A pack of nine domestic dogs were spotted recently on the S3 near the Kruger National Park (KNP) by Samuel Breisacher and his uncle Daniel Waldis. The dogs were chasing a jackal. Source: Lowvelder
Breisacher said these dogs might have crossed over into the KNP from the Cork community. They crossed the dry Sabie River into the park. The sighting was reported to rangers that Breisacher luckily bumped into on the S3.
“I could see the rangers were shocked and worried. They immediately radioed for help and left in a hurry,” he said. “‘I have never seen anything like this. The dogs were very focused and showed the same behaviour as wild dogs. It is not good at all that they were in the park because they might have diseases and pass that on to the other animals, especially the wild dogs,” said Breisacher.
Breisacher is a chocolatier from Stellenbosch and his main chocolate brand, Le Chocolatier, is sold in the retail outlets in the camps so he frequents the KNP often. He is a dedicated conservationist. One of his other chocolate brands, Big 5, is designed to further the cause of saving endangered rhinos. A portion of the profit goes towards Unite Against Poaching.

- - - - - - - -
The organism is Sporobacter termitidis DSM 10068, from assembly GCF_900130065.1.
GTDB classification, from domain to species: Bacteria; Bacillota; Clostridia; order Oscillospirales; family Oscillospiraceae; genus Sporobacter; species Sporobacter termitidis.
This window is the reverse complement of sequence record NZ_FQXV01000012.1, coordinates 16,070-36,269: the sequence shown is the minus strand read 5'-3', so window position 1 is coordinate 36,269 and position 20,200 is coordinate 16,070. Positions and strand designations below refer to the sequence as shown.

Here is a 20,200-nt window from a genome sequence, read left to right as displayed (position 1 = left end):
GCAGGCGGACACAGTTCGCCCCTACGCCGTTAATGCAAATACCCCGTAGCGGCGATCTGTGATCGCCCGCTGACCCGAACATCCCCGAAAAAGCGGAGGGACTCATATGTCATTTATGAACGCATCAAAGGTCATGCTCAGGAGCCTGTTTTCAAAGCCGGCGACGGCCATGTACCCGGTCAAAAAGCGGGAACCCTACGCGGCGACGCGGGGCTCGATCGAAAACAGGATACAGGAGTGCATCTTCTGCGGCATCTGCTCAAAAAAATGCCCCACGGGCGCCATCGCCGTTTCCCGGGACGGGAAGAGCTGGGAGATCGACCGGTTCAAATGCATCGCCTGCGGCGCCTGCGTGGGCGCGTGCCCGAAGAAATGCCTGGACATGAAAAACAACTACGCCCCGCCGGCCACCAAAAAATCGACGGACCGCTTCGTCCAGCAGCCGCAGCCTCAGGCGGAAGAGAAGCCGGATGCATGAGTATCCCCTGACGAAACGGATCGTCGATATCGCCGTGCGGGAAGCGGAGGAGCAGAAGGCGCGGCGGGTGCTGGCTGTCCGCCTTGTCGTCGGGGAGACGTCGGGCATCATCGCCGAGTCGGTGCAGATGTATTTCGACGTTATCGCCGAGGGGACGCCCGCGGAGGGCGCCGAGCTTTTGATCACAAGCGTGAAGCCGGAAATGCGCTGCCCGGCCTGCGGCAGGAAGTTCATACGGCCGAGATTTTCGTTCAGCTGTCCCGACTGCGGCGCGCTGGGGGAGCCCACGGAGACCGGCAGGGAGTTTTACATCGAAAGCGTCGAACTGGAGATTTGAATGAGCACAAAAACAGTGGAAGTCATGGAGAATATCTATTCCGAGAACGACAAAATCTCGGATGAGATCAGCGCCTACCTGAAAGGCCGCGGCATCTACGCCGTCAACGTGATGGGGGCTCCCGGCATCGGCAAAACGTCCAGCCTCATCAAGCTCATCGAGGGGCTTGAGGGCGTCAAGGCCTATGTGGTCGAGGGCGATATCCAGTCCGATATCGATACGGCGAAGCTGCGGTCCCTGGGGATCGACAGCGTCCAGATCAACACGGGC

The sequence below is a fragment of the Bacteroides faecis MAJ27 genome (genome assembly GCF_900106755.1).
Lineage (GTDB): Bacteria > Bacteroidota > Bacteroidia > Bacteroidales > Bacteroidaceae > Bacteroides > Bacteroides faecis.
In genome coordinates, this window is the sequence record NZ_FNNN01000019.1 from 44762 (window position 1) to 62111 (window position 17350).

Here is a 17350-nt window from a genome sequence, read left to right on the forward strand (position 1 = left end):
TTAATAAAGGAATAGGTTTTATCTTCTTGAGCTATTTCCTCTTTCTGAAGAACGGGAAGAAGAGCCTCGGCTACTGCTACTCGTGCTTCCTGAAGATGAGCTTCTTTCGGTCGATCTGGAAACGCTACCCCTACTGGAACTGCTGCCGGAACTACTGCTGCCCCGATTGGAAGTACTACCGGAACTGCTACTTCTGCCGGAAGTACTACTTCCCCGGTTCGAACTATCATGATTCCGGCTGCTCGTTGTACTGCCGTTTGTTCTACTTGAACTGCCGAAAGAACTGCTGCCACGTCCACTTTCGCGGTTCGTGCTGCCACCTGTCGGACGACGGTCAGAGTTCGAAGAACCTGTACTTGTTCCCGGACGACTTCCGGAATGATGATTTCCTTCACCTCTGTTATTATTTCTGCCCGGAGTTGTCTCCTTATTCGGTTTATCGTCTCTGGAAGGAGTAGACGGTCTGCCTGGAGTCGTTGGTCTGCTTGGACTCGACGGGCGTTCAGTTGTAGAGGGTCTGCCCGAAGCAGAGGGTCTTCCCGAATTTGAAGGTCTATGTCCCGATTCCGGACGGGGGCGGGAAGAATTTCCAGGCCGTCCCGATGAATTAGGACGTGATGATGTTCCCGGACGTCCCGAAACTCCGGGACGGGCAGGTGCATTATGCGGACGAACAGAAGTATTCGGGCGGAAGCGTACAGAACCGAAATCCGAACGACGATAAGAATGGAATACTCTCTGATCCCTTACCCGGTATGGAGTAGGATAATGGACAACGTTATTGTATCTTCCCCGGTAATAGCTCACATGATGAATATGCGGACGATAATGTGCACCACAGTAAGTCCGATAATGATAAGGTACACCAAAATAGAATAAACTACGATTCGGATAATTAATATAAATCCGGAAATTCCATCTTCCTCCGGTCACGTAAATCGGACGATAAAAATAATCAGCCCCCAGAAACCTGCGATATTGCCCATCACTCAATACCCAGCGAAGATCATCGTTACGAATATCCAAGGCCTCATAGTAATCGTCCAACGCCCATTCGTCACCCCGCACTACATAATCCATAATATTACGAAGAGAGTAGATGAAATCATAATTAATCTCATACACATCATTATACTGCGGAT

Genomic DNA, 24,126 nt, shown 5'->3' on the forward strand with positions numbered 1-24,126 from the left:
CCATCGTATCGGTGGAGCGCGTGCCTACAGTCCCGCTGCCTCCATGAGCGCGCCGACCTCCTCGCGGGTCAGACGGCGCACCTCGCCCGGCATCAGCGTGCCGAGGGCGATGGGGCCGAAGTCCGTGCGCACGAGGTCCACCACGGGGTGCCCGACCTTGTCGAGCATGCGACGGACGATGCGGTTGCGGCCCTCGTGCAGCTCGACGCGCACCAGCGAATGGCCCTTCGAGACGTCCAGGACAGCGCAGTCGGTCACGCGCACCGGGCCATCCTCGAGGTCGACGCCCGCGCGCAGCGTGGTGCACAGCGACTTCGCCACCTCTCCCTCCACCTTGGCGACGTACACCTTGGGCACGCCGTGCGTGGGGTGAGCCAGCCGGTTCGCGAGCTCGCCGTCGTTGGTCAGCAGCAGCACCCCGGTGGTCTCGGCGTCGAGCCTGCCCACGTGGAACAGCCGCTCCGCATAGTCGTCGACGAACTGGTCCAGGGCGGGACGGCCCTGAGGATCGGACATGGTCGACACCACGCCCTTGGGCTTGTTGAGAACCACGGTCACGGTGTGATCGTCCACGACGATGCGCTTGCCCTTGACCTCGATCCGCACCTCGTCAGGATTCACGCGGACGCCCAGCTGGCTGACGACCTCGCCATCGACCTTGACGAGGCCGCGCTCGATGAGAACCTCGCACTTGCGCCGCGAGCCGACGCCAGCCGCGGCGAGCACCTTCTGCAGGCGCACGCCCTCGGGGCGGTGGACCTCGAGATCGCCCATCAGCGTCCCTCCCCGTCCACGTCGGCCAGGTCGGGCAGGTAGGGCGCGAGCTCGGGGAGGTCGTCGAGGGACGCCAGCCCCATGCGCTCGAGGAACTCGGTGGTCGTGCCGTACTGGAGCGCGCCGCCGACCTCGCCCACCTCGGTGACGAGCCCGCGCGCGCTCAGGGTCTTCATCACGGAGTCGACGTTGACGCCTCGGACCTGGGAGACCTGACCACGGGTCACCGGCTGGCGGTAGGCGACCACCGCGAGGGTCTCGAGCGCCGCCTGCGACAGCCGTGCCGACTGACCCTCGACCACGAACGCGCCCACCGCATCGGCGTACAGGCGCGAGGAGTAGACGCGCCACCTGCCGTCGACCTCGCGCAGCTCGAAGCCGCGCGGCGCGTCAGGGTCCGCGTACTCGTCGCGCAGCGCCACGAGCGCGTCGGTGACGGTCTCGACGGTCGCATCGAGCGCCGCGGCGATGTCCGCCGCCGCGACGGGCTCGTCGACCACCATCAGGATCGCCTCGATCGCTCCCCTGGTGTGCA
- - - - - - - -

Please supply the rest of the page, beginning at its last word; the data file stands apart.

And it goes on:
Dr Kelly Marnewick, manager of Endangered Wildlife Trust’s Carnivore Conservation Programme, is currently busy with Grant Beverley, field officer for the EWT’s Kruger Park Wild Dog Project. They are darting and inoculating wild dogs in the KNP against distemper and other diseases. She said there is a danger of passing diseases on if dogs like these come into contact with wild dogs during a fight.
Since May seven packs of wild dogs have been vaccinated. It is estimated by Marnewick that there are only 300 of them left in the KNP, and only 500 in South Africa.
“It is difficult to say if these dogs would be able to reach the wild dogs, but it is a real risk if they do get to a pack that has not been vaccinated,” said Marnewick.
As recently as 13 May 2016 a pack of wild dogs was found dead with distemper, a dog disease caused by a virus found in domestic canines. The virus had wiped out the pack within 48 hours of it being detected, indicating an incredibly vicious strain.
Canine distemper quickly attacks the nervous system and causes discharge from the eyes and nose, excessive diarrhoea, lung damage, vomiting and eventual death.
There was an outcry on Facebook when Breisacher mentioned his sighting. Regular Kruger visitors stated that the dogs belong to poachers, who use them in packs to hunt down animals in the areas around their communities for subsistence living and to sell to bush butcheries.
Mr Wiliam Mabasa, acting head of communications at SANParks, said the dogs will be put down if they are found in the park. “The danger remains that rabies could be passed on to other animals if these dogs are disease-ridden.”
A dog with rabies was recently put down in White River by the SPCA. White River is about an hour’s drive from the community that Breisacher thinks the dogs hailed from.
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